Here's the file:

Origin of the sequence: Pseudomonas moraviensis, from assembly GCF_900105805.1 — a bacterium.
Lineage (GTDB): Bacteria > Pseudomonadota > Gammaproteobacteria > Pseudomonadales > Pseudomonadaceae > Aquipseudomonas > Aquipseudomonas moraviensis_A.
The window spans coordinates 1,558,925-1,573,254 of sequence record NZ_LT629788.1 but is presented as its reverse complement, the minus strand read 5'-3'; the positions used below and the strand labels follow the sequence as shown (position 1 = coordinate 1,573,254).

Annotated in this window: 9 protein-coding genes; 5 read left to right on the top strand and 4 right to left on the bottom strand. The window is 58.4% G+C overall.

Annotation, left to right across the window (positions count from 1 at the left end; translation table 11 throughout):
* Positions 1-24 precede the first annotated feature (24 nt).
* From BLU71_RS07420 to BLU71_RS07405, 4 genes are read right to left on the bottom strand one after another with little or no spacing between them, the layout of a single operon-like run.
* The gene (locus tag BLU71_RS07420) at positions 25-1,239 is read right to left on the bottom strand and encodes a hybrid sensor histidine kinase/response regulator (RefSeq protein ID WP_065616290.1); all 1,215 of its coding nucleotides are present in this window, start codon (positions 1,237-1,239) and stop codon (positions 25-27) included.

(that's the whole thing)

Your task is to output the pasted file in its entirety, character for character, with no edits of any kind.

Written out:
Origin of the sequence: Pseudomonas moraviensis, from assembly GCF_900105805.1 — a bacterium.
Lineage (GTDB): Bacteria > Pseudomonadota > Gammaproteobacteria > Pseudomonadales > Pseudomonadaceae > Aquipseudomonas > Aquipseudomonas moraviensis_A.
The window spans coordinates 1,558,925-1,573,254 of sequence record NZ_LT629788.1 but is presented as its reverse complement, the minus strand read 5'-3'; the positions used below and the strand labels follow the sequence as shown (position 1 = coordinate 1,573,254).

Annotated in this window: 9 protein-coding genes; 5 read left to right on the top strand and 4 right to left on the bottom strand. The window is 58.4% G+C overall.

Annotation, left to right across the window (positions count from 1 at the left end; translation table 11 throughout):
* Positions 1-24 precede the first annotated feature (24 nt).
* From BLU71_RS07420 to BLU71_RS07405, 4 genes are read right to left on the bottom strand one after another with little or no spacing between them, the layout of a single operon-like run.
* The gene (locus tag BLU71_RS07420) at positions 25-1,239 is read right to left on the bottom strand and encodes a hybrid sensor histidine kinase/response regulator (RefSeq protein ID WP_065616290.1); all 1,215 of its coding nucleotides are present in this window, start codon (positions 1,237-1,239) and stop codon (positions 25-27) included.